The supply chain software provider E2open has begun offering shipper customers free in-transit cargo visibility across all regions and modes of transportation, a move that puts it in competition with standalone visibility providers that seek to monetize such data services.
Offering free visibility somewhat undercuts the notion that shippers and forwarders ought to pay a specific amount, either per user or transaction, to track the whereabouts of their goods. However, visibility software providers have themselves been attempting to climb the value chain by moving from offering in-transit visibility to predictive visibility.
E2open provides a wide range of software, primarily to manufacturers, from production planning to trade compliance to global and domestic transportation management. The company in the last two years has acquired notable names in the freight industry, including INTTRA, Amber Road, and Cloud Logistics, to build out its product suite. All three offered freight visibility capabilities that E2open did not previously have internally.
E2open was started in the early 2000s as an industry consortium. Its roots were as an electronic business-to-business exchange, founded by IBM, Seagate, and Hitachi, for manufacturers in the high-tech industry to link with suppliers. The company went public in 2012 but was taken private in 2015 when acquired by the private equity group Insight Venture Partners for $273 million.
Bundling visibility at no extra cost alongside those services follows a path that shippers want, based on background conversations cargo owners have had with JOC.com. Haven, a global transportation management software provider, last year unveiled a similar visibility service that’s integrated with its broader suite.
“Having to pay for something that is already yours just doesn't make sense,” Michael Farlekas, president and chief executive officer of E2open, said in a statement Tuesday. “By making real-time location visibility and data for goods-in-transit available to our clients as part of their current subscription, irrespective of the E2open module clients use, we fundamentally change the economics for widespread adoption.”
E2open added in the statement that “the full transformative value” comes when shippers connect in-transit visibility data to its planning and execution applications to better understand the impact of delays or early arrivals on production and fulfillment plans and “proactively take corrective actions such as diverting or expediting loads.”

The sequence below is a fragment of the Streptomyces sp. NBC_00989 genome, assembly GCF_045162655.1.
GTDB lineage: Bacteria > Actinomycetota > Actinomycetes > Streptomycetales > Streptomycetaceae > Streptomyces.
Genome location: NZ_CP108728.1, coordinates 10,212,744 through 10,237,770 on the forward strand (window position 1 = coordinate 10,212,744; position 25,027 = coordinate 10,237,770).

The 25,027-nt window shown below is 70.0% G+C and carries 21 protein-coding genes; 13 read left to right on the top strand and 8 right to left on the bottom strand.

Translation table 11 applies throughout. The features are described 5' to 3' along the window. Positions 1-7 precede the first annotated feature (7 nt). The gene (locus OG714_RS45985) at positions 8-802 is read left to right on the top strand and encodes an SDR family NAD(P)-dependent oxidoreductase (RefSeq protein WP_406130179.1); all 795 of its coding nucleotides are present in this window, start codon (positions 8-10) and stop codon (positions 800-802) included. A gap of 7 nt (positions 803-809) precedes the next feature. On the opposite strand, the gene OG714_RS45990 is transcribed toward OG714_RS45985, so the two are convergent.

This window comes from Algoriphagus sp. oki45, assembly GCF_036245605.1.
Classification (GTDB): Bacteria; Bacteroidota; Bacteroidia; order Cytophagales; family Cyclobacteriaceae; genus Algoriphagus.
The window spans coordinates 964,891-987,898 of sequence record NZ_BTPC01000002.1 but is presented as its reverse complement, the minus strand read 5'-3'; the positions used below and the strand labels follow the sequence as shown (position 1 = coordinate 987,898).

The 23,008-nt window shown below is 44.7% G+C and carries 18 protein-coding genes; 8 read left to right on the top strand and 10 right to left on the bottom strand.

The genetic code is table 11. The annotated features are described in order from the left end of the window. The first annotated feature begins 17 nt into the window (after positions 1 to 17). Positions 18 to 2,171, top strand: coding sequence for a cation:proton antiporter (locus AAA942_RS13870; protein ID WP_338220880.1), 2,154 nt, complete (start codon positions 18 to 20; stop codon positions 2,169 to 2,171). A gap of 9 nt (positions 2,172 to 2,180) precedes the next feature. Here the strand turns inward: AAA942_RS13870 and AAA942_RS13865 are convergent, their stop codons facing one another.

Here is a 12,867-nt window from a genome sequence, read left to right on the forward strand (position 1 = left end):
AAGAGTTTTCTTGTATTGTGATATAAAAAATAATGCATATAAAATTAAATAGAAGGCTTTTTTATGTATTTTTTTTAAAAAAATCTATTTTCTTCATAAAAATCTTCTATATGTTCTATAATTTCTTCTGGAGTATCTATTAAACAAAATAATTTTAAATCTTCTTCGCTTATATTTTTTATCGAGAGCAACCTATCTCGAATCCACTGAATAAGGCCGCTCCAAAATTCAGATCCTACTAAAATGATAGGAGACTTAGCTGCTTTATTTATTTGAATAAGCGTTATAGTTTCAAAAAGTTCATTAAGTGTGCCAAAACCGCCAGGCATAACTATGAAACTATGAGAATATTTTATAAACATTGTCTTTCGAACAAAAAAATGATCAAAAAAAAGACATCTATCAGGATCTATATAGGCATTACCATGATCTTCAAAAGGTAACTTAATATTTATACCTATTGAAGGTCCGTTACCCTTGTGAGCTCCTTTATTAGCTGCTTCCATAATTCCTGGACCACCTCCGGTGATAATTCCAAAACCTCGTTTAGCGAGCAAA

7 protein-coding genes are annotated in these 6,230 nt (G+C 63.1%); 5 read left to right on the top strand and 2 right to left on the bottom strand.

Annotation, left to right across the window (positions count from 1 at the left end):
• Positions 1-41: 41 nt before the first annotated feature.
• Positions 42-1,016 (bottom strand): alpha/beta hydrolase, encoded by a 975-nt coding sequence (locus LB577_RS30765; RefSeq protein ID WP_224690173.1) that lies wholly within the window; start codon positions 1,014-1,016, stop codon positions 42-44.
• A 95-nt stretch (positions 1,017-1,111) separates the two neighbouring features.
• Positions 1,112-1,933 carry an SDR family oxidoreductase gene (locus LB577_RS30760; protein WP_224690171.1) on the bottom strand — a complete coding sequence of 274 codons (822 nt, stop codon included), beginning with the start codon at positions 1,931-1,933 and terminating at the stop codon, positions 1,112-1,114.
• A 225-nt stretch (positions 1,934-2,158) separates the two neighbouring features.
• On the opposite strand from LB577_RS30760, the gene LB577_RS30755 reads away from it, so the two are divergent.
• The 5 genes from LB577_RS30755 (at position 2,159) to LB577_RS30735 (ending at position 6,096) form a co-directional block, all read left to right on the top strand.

Free lunch, but with fees
E2open and Haven are in a position to offer integrated visibility because they can monetize their core software modules through subscription fees. Standalone visibility providers don’t have the same luxury, and need to demonstrate additional value to compel shippers to invest in their products. Those could come in the form of predictive estimated times of arrival, alerts when detention or demurrage fees are due to kick in, connecting inbound and outbound legs around a distribution facility, or carrier performance analytics, another touted benefit.
There is no shortage of visibility solutions on the market, some built around specific modes or regions and some offering what’s commonly described as “end-to-end” visibility, which typically stitches together proprietary data with data from outside sources. A growing trend is to use sensor-based data to provide the exact location of goods along with other measurements such as humidity and temperature levels. Virtually all visibility providers, no matter their scope, now seek to contextualize data from diverse sources to help shippers make proactive supply chain decisions or to mitigate risk.
“In-transit visibility is a basic building block for modern, end-to-end supply chain performance,” Pawan Joshi, executive vice president of product management and strategy at E2open, said in the statement. “We believe this capability should be a part of regular supply chain operations and decision making, not a separate siloed and overlaid application.”